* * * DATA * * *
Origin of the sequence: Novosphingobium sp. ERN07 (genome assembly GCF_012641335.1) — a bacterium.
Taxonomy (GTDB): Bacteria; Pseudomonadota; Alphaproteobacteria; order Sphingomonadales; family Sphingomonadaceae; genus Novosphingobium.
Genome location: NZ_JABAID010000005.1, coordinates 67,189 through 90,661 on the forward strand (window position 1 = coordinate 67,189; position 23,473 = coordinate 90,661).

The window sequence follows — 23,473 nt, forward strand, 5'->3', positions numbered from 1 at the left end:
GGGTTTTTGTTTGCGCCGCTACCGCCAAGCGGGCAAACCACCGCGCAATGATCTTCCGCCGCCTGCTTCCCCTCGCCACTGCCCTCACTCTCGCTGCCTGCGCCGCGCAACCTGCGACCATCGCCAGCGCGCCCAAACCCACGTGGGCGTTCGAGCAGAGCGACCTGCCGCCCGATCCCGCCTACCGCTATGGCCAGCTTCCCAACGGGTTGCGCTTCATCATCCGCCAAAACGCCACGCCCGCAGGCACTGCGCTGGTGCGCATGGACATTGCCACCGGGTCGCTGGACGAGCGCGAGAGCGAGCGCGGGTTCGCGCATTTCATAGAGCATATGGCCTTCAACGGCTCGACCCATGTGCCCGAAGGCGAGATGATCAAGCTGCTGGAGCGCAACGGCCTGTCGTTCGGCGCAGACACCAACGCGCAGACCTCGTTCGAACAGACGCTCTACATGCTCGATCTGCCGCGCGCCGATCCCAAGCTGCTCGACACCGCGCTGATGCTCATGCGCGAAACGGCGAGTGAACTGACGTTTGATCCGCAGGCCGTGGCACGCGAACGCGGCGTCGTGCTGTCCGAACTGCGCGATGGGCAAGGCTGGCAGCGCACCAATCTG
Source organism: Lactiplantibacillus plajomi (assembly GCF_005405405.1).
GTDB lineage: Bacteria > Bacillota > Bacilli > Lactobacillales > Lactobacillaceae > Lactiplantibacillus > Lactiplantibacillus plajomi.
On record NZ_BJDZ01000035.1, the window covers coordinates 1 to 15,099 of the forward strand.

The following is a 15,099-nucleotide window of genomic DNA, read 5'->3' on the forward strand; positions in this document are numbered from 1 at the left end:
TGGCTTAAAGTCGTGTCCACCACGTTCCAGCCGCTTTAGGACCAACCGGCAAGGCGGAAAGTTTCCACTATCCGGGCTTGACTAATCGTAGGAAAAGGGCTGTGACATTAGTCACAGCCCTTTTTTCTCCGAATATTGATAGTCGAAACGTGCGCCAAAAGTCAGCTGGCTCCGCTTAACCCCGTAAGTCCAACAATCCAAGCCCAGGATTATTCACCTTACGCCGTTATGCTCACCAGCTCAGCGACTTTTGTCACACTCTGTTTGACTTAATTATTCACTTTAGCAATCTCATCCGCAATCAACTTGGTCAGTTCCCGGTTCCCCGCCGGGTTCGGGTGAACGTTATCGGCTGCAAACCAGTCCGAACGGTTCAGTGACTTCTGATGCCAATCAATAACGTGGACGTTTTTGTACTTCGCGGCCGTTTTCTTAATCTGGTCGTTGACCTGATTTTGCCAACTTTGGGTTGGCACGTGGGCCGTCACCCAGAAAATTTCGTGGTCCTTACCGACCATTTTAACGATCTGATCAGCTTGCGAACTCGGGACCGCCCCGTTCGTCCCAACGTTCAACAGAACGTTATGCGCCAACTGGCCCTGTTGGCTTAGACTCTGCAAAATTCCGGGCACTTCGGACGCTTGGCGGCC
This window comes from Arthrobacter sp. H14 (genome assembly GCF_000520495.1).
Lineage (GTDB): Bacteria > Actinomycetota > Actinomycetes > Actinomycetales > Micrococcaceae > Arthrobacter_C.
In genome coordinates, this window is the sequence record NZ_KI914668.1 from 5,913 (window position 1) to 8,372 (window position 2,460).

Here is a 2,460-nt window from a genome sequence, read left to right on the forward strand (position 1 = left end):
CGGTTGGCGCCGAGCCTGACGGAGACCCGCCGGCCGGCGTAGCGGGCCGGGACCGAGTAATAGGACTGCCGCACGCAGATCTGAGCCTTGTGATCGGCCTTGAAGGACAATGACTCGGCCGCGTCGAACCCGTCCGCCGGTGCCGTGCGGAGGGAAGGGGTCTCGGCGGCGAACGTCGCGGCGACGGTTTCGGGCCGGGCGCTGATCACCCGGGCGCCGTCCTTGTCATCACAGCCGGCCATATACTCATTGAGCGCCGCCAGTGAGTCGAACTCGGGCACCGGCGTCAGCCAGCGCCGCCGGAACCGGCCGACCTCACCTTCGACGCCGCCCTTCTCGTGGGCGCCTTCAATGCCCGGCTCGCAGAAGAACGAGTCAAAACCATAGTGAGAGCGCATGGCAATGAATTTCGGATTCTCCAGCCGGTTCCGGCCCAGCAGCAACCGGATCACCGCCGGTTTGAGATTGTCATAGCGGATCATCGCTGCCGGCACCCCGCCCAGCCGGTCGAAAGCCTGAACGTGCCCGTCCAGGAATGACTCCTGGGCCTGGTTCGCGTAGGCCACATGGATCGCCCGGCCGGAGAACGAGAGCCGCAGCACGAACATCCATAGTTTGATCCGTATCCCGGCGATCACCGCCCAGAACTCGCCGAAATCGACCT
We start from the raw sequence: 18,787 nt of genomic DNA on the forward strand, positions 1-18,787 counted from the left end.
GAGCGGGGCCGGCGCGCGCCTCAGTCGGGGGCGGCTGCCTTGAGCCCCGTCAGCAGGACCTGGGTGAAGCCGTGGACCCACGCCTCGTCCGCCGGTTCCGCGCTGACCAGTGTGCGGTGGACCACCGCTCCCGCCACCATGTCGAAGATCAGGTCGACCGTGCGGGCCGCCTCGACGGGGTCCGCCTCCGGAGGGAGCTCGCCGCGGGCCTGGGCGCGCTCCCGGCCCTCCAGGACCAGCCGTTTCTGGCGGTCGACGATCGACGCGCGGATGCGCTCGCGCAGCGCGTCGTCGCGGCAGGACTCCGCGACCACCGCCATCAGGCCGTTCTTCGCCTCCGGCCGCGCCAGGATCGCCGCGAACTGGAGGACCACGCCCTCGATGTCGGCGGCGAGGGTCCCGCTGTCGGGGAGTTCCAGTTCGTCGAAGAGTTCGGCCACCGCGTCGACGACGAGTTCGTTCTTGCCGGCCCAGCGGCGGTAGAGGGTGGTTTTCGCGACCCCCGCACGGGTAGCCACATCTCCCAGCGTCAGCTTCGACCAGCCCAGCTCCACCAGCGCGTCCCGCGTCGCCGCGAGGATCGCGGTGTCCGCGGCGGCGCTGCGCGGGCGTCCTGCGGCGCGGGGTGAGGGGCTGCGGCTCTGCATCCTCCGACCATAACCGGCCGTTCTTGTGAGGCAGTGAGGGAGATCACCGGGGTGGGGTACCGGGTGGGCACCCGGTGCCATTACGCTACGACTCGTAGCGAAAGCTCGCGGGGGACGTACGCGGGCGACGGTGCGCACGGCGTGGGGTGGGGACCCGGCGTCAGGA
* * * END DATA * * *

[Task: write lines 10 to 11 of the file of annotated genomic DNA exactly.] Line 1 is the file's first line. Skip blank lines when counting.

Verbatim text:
TGGCTTAAAGTCGTGTCCACCACGTTCCAGCCGCTTTAGGACCAACCGGCAAGGCGGAAAGTTTCCACTATCCGGGCTTGACTAATCGTAGGAAAAGGGCTGTGACATTAGTCACAGCCCTTTTTTCTCCGAATATTGATAGTCGAAACGTGCGCCAAAAGTCAGCTGGCTCCGCTTAACCCCGTAAGTCCAACAATCCAAGCCCAGGATTATTCACCTTACGCCGTTATGCTCACCAGCTCAGCGACTTTTGTCACACTCTGTTTGACTTAATTATTCACTTTAGCAATCTCATCCGCAATCAACTTGGTCAGTTCCCGGTTCCCCGCCGGGTTCGGGTGAACGTTATCGGCTGCAAACCAGTCCGAACGGTTCAGTGACTTCTGATGCCAATCAATAACGTGGACGTTTTTGTACTTCGCGGCCGTTTTCTTAATCTGGTCGTTGACCTGATTTTGCCAACTTTGGGTTGGCACGTGGGCCGTCACCCAGAAAATTTCGTGGTCCTTACCGACCATTTTAACGATCTGATCAGCTTGCGAACTCGGGACCGCCCCGTTCGTCCCAACGTTCAACAGAACGTTATGCGCCAACTGGCCCTGTTGGCTTAGACTCTGCAAAATTCCGGGCACTTCGGACGCTTGGCGGCC
This window comes from Arthrobacter sp. H14 (genome assembly GCF_000520495.1).